CBG, effects and studies dedicated to this cannabinoid

CBG, effects and studies dedicated to this cannabinoid

What is CBG, and what are CBG Effects?

A 2013 study involving mice, CBG proved to be effective in decreasing some inflammation characteristics of inflammatory bowel disease.

CBG is also showing a lot of promise in the field of cancer treatments. It has specifically been shown to block receptors that promote cancer cell growth.

In one specific study, it inhibited the growth of colorectal cancer cells in mice.

This meant that it slowed the growth of colon cancer down. CBG inhibited tumors and demonstrated the exciting possibility that colorectal cancer might one day be cured.

Research in Europe has offered evidence that CBG is an effective antibacterial agent. It is particularly efficient against methicillin-resistant Staphylococcus aureus (MRSA). Strains of MRSA are known to be resistant to a myriad of available drugs at present. 

In a 2015 study, CGB protected neurons in mice with Huntington's Disease. This disease is characterized by severe nerve cell degeneration in the brain.

Additionally, a recent 2017 study showed that a purified form of CBG with no delta-9 THC effectively stimulated appetite in rats. This could lead to the non-psychotropic treatment of cachexia, a type of muscle wasting and severe weight loss seen in late-stage cancer patients and other terminal illnesses.

Scientists are incredibly excited about these early-stage CBG findings and are actively promoting future research with CBG in combination with other cannabinoids or on its own. Unlike THC, CBG is non-psychotropic, making it potentially safe in the treatment of mental health conditions such as anxiety and depression. It also boasts analgesic properties.

For additional information, or to purchase one of our premium CBD products and start reaping the amazing benefits that cannabinoids have to offer, contact a member of the Enecta team today.

Although CBD and THC get the most attention across the world, there are at least 85 other cannabinoids present in the marijuana plant. One of these cannabinoids is called CBG.

CBG, also known as cannabigerol, is described as a minor cannabinoid because of the low amount of quantities of CBG present in most strains of cannabis. 


How Is CBG Made?

CBG is present in less than 1% in most cannabis strains, but it's a significant cannabinoid. This is because both THC and CBD begin their life as CBG.

CBG is their chemical parent. All cannabis plants produce cannabigerolic acid (CBGA), this is the precursor to the three main lines of cannabinoid: cannabidiolic acid (CBDA), cannabichromenic acid (CBCA), and tetrahydrocannabinolic acid (THCA).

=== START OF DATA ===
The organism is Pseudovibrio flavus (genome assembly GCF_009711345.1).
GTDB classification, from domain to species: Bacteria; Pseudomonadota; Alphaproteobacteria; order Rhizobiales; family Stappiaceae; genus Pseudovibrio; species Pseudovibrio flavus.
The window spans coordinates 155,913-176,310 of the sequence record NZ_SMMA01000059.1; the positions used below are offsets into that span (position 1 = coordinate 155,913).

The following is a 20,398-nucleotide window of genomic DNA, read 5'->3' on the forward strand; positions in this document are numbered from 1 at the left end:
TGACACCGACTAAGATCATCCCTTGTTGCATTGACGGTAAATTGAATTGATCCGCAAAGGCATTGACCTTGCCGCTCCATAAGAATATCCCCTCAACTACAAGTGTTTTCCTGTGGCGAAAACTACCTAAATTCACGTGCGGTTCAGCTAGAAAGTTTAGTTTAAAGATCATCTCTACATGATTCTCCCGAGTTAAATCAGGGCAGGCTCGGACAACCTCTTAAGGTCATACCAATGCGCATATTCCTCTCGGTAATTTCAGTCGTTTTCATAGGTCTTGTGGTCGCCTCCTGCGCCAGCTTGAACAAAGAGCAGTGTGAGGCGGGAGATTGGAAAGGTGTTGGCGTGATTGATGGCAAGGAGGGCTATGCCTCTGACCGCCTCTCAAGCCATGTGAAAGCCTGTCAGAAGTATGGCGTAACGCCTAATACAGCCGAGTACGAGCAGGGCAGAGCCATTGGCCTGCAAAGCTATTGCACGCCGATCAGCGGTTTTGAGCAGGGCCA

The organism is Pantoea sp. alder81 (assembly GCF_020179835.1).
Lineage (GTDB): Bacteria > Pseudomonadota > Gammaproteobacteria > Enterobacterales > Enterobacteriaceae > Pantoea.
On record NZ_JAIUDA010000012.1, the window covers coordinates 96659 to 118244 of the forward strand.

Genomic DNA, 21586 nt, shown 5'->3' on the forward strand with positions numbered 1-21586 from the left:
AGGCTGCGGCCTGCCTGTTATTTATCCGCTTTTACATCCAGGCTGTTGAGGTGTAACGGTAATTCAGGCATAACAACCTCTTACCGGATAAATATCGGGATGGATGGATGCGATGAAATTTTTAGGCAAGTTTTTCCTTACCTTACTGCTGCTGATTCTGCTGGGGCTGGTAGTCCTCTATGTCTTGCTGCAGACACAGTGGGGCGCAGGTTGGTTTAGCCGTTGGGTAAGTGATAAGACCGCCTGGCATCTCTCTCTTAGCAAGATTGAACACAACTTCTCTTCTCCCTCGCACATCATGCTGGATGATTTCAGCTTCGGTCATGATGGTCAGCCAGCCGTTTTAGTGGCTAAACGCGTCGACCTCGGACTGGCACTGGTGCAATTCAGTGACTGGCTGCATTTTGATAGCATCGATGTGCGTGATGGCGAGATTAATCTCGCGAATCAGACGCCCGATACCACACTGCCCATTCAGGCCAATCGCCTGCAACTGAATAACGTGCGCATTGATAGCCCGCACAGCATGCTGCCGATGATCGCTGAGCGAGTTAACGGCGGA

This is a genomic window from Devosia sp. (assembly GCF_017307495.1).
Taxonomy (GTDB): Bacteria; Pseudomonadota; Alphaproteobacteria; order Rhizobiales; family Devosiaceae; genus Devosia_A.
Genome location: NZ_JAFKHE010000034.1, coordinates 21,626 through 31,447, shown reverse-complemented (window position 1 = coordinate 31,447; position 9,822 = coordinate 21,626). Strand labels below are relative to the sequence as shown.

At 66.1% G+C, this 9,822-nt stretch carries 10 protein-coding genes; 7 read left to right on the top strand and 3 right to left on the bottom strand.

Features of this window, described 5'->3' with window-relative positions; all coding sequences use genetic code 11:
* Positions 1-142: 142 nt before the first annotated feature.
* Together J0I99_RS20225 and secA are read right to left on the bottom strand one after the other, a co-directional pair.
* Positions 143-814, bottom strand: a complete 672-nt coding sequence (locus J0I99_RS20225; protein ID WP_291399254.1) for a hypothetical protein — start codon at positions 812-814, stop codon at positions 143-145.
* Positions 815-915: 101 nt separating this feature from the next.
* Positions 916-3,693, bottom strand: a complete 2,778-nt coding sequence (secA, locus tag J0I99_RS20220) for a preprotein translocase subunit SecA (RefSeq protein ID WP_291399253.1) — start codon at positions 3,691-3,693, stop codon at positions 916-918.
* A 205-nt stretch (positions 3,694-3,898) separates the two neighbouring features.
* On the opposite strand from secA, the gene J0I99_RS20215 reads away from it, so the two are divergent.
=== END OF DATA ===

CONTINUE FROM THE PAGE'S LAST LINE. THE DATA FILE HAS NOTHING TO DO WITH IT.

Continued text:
Specific enzymes in the cannabis plant break down CGBA and 'send' it towards one of these three lines. The acids are eventually exposed to ultraviolet heat or light, eventually evolving into THC and CBD.

Breeders are experimenting with genetic modification and cross-breeding of cannabis plants to obtain higher yields of CBG. Some scientists can extract high levels of CBG from plants by working out the optimum extraction time, which sits about six weeks into an eight-week flowering cycle.


CBG's Medical Effects

In the human body, the built-in endocannabinoid system (ECS) works hard to keep the body in a state of perfectly balanced homeostasis. It's already well documented that both CBD and THC have some fantastic effects when it comes to improving wellbeing and helping to alleviate certain medical conditions. However, recent studies concerning CBG have proven very promising. 


our endocannabinoid system and its receptors

Studies Dedicated to CBG

A 2008 study shed light that CBG may be useful in the treatment of glaucoma. This is because it helps to reduce intraocular pressure. There are many endocannabinoid receptors present in the eye structures, and modern technology has given us the ability to apply topical applications to parts of the eye without causing any damage to delicate tissues. CBG has neuroprotective effects and is a potent vasodilator.

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